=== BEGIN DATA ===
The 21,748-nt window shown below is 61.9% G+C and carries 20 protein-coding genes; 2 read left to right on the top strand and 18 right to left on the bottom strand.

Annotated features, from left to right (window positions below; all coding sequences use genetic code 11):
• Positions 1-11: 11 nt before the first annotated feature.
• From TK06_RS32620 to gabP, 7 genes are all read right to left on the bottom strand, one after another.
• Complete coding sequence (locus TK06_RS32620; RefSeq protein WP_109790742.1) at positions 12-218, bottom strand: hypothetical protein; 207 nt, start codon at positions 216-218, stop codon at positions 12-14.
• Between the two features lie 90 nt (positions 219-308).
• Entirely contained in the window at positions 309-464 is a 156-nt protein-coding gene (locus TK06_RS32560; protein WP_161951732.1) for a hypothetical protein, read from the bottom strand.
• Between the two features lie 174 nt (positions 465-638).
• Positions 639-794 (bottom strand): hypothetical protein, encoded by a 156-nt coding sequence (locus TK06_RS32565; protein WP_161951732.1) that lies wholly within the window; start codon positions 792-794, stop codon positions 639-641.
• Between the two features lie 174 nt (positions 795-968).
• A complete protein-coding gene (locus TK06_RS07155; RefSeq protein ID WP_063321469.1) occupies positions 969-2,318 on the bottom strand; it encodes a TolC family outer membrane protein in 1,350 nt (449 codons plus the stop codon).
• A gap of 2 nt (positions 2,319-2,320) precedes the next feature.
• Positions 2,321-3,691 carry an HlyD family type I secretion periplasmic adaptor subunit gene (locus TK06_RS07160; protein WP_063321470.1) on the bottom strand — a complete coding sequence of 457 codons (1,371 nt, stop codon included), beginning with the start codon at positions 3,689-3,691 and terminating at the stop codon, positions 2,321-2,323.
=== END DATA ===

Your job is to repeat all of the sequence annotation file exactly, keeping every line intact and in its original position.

The 21,748-nt window shown below is 61.9% G+C and carries 20 protein-coding genes; 2 read left to right on the top strand and 18 right to left on the bottom strand.

Annotated features, from left to right (window positions below; all coding sequences use genetic code 11):
• Positions 1-11: 11 nt before the first annotated feature.
• From TK06_RS32620 to gabP, 7 genes are all read right to left on the bottom strand, one after another.
• Complete coding sequence (locus TK06_RS32620; RefSeq protein WP_109790742.1) at positions 12-218, bottom strand: hypothetical protein; 207 nt, start codon at positions 216-218, stop codon at positions 12-14.
• Between the two features lie 90 nt (positions 219-308).
• Entirely contained in the window at positions 309-464 is a 156-nt protein-coding gene (locus TK06_RS32560; protein WP_161951732.1) for a hypothetical protein, read from the bottom strand.
• Between the two features lie 174 nt (positions 465-638).
• Positions 639-794 (bottom strand): hypothetical protein, encoded by a 156-nt coding sequence (locus TK06_RS32565; protein WP_161951732.1) that lies wholly within the window; start codon positions 792-794, stop codon positions 639-641.
• Between the two features lie 174 nt (positions 795-968).
• A complete protein-coding gene (locus TK06_RS07155; RefSeq protein ID WP_063321469.1) occupies positions 969-2,318 on the bottom strand; it encodes a TolC family outer membrane protein in 1,350 nt (449 codons plus the stop codon).
• A gap of 2 nt (positions 2,319-2,320) precedes the next feature.
• Positions 2,321-3,691 carry an HlyD family type I secretion periplasmic adaptor subunit gene (locus TK06_RS07160; protein WP_063321470.1) on the bottom strand — a complete coding sequence of 457 codons (1,371 nt, stop codon included), beginning with the start codon at positions 3,689-3,691 and terminating at the stop codon, positions 2,321-2,323.